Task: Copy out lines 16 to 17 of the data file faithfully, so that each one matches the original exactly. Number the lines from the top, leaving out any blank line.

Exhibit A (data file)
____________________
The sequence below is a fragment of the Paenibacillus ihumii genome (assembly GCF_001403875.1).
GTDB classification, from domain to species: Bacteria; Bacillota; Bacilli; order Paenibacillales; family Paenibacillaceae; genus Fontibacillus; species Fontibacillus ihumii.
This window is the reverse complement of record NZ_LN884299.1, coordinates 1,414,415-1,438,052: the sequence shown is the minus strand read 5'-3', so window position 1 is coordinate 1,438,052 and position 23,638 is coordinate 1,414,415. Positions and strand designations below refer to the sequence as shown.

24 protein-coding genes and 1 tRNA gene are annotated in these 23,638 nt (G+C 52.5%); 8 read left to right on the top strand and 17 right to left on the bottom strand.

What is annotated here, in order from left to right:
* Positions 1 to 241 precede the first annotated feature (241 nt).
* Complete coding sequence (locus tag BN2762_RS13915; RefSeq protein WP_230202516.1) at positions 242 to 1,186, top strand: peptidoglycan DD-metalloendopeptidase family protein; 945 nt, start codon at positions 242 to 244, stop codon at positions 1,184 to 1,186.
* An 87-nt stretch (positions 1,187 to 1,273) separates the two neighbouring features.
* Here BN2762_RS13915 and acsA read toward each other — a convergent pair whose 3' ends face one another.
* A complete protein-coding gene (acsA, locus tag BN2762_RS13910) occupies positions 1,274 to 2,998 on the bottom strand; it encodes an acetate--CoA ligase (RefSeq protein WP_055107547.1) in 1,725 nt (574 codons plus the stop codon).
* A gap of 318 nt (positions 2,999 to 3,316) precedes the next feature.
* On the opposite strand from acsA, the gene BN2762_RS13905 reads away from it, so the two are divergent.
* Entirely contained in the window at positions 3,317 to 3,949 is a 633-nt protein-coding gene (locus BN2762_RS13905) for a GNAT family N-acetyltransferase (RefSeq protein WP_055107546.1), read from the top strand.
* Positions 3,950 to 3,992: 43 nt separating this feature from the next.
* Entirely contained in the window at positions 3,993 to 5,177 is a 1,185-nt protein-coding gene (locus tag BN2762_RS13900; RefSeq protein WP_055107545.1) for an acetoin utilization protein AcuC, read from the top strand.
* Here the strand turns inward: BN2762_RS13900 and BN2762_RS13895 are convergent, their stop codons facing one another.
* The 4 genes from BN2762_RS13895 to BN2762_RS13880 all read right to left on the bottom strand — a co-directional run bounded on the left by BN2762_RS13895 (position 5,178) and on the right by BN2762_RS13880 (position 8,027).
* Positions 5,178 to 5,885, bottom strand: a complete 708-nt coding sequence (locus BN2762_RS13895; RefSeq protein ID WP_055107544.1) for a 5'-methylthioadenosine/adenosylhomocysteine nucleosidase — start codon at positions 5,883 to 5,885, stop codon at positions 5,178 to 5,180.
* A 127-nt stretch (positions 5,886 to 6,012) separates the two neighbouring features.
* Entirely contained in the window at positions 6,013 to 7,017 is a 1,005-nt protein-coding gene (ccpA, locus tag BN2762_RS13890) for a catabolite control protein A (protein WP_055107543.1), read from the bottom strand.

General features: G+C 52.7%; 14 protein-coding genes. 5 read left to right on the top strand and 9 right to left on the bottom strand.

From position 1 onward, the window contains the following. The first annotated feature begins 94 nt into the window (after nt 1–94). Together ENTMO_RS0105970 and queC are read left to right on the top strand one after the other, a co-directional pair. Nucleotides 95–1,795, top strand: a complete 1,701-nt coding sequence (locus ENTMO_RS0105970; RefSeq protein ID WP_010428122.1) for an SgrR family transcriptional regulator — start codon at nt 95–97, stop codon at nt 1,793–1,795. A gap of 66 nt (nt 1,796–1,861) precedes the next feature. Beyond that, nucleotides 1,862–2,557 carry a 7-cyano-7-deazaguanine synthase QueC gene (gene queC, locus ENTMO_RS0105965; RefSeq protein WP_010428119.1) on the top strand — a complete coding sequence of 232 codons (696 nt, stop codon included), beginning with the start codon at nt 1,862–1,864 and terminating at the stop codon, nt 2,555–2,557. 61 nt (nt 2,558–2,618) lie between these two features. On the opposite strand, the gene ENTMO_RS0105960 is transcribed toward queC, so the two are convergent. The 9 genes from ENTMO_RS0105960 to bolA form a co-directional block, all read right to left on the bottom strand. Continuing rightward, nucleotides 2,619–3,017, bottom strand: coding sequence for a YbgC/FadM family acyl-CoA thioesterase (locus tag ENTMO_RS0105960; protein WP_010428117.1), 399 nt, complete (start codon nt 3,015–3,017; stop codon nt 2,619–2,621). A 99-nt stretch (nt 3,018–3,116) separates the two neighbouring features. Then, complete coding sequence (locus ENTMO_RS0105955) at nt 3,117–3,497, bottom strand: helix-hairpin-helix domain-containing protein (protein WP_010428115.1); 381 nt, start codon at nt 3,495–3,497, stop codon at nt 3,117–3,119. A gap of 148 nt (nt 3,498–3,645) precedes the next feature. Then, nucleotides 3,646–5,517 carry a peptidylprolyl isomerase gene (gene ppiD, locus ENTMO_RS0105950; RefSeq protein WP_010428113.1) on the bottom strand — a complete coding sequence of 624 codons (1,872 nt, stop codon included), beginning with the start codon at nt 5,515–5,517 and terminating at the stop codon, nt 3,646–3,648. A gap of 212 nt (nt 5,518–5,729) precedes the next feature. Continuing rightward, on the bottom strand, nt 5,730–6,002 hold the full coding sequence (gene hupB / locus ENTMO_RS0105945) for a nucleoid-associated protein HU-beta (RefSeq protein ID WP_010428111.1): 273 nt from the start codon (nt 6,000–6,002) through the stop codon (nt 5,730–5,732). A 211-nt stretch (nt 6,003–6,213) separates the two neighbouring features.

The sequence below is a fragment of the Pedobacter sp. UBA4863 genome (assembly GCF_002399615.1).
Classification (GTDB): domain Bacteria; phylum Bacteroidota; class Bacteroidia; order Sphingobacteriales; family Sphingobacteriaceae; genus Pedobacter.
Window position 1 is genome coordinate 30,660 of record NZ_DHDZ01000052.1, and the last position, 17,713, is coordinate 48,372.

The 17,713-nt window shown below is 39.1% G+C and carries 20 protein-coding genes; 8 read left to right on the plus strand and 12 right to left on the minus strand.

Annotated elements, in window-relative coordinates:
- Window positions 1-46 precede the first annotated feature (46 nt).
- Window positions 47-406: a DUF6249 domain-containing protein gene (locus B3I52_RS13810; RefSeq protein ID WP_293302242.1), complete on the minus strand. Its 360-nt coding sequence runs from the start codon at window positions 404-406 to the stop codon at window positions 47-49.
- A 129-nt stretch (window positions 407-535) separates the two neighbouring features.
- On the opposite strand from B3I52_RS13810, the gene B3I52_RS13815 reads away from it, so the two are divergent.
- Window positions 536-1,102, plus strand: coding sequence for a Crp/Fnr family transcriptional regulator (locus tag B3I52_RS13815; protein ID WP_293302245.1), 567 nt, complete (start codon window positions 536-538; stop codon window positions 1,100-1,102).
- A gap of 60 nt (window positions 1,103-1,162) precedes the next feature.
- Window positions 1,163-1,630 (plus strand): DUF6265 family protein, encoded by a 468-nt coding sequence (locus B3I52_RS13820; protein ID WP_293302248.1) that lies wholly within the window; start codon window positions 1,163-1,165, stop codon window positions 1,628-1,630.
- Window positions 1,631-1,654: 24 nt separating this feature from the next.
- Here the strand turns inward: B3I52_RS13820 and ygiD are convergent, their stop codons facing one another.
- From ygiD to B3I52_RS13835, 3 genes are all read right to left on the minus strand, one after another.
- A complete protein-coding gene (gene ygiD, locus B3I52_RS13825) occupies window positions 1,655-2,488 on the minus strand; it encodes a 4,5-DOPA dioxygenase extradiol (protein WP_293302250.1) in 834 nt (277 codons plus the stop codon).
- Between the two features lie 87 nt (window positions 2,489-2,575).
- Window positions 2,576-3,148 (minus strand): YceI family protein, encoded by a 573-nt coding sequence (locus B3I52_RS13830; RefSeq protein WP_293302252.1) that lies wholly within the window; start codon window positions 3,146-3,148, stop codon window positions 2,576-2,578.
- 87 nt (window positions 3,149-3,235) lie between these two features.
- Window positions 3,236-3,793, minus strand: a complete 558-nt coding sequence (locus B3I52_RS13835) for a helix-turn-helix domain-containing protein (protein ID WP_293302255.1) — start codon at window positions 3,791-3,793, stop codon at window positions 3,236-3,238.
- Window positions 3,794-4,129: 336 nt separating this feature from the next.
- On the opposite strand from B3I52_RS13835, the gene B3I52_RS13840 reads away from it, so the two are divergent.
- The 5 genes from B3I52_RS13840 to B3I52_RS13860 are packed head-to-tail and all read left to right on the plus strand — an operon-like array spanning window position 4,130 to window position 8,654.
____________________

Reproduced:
* Here the strand turns inward: BN2762_RS13900 and BN2762_RS13895 are convergent, their stop codons facing one another.
* The 4 genes from BN2762_RS13895 to BN2762_RS13880 all read right to left on the bottom strand — a co-directional run bounded on the left by BN2762_RS13895 (position 5,178) and on the right by BN2762_RS13880 (position 8,027).